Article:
Aliens M41A Pulse Rifle - Measuring the Thompson.

Before proceeding with the rest of the pulse Rifle, I'll need to spend time looking closely at the Airsoft Tommy gun I'm using as the base. 

To start I'll need to remove the Thompson's stock, foregrip and rear sight.

The Stock and Foregrip are each held on by 2 screws.  Unscrew them and the parts pull right off. The gun's battery is normally housed in the stock, so i'll have to reroute those wires and create a new battery holder somewhere in the rifle.

Removing the rear sight was a bit more tricky, involving removing the upper receiver and unscrewing four small interior screws. With the grenade launcher and the reference model, we can start to see the basic shape of the pulse rifle.

I need an accurate digital representation of the Thompson to work around as I model the body of the pulse rifle. With calipers and a bit of patience, I reconstructed the Tommy Gun inside sketchup.

I didn't bother measuring and modeling the pistol grip, because there is no part of the Pulse Rifle body that touches that area. No need to waste time accurately creating something I won't need. 

The most important parts of my digital reconstruction are the places where the Pulse Rifle body will touch the Thompson. To confirm the accuracy of those areas, I created test geometries to 3D print and fit onto my real world Thompson. If the parts fit, my measurements are accurate, and I can get started on the hard part.

Aliens M41A Pulse Rifle - The Grenade Launcher

In the original Pulse Rifle the underbarrel grenade launcher is a shortened, repurposed pump action shotgun. To simplify this project, and because airsoft pump action shotguns are surprisingly expensive, we going to use the Launcher from the Thingiverse 3d Model as a substitute.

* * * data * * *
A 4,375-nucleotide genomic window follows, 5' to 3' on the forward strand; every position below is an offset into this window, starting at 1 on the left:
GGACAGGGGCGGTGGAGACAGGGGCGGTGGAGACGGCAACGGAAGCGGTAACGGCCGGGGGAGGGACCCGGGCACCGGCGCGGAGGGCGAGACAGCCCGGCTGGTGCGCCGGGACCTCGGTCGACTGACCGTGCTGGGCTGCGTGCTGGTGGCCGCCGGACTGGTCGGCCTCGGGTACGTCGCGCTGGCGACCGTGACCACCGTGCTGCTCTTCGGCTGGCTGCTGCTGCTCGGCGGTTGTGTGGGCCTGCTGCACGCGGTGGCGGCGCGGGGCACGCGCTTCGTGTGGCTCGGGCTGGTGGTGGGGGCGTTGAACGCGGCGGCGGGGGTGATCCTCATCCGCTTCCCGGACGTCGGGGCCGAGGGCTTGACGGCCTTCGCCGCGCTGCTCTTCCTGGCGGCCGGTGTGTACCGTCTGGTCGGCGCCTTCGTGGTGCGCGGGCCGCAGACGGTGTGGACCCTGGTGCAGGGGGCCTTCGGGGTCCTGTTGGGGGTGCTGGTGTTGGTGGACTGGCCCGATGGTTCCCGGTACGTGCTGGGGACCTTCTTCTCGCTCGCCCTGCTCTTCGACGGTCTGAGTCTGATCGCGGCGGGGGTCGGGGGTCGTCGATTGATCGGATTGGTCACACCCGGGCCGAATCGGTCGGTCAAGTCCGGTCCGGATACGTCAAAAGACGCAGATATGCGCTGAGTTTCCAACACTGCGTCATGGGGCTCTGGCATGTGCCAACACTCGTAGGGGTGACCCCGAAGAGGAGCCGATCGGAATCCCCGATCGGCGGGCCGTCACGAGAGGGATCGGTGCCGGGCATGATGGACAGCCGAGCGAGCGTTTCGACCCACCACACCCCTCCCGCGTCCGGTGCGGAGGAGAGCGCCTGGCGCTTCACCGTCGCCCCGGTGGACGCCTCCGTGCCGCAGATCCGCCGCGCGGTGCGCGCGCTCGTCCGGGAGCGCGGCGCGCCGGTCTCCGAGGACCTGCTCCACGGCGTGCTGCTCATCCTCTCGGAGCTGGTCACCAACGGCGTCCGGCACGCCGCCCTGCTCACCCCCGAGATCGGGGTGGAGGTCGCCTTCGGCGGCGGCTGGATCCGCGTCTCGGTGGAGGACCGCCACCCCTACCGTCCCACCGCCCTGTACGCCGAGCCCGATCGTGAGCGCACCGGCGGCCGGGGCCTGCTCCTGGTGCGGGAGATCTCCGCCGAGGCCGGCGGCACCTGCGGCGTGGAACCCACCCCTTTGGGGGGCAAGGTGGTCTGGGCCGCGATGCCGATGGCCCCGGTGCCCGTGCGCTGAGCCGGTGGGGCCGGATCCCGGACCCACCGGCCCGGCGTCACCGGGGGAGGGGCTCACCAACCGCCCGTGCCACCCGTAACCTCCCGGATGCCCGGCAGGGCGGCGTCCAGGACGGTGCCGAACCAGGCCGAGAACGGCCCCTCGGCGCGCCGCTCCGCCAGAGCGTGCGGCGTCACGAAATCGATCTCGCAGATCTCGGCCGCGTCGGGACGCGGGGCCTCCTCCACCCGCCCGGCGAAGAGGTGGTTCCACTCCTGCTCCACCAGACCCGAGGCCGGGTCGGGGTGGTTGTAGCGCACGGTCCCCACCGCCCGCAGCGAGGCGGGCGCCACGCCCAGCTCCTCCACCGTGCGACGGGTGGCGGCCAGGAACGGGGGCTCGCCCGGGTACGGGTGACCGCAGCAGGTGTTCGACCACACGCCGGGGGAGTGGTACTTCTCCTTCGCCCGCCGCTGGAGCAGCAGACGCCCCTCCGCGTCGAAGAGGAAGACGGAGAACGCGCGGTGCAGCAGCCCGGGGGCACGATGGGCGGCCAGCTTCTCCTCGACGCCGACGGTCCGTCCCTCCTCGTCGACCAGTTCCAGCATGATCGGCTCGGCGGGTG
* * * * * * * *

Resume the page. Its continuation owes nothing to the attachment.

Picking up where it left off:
I adjusted the Pulse Rifle 3d Model to the correct scale using measurements from the Airsoft Tommy Gun and cut the launcher away from the rest of the rifle. A little clean up work later and we have the launcher as a single solid object.

To fit the 350mm long Launcher into my 150mm tall MakerBot Replicator it has to be cut into 3 parts using SketchUp. I also added attachment pegs to each section to simplify reassembly.

Front and Rear sections of the launcher are easy to print, but the center section will need support material. MakerBot Desktop’s supports are a pain in the ass, so instead I'll use Meshmixer. Meshmixer lets you create minimal supports only where you needed them. They work great, are easy to remove, and are much more efficient.

Estimated Print Time with Makerbot supports, 11 hours.  

Estimated Print Time with Meshmixer supports, 6 hours. 

The finished launcher looks great.  A little modeling putty and some sanding will have it ready for paint in no time. Unfortunately, something is off. Look closely at the small reference model I printed on my Form 1+.

The Thomson's barrel is about 30mm too short. Damn.  

After rechecking my measurements, I have to conclude the original Pulse Rifle didn't use the stock Thomson barrel.  I'll have to look into ways to fix this.   

Aliens M41A Pulse Rifle - Getting Started

There are dozens of Pulse Rifle kits available and sections of the Replica Prop Forum dedicated to building them properly. I however, being a bit of a design masochist, am going to build it my own way. I'm not breaking any new ground, every conceivable permutation of Pulse Rifle has already been done, but this project is just for fun.

From my research, I know the original Pulse Rifles were made from World War 2 era Thompson submachine guns. If you look closely at the gun Ripley is holding in the screenshot, you can see the charging handle, ejection port, upper receiver, and barrel.  

Or you can just trust me... Its in there.

I’m going to start my build from an Airsoft replica of a WWII M1A1 Thompson. Starting here will simplify my build by giving me something with known dimensions to work around. As a bonus, the final creation will fire Airsoft BB's. I'm also going to use this 3d model of a Pulse Rifle from Thingiverse as a guide. It’s the same 3d model Freeside used to print their rifle, and it will save me a lot of time working out the weapon’s proportions.

Aliens M41A Pulse Rifle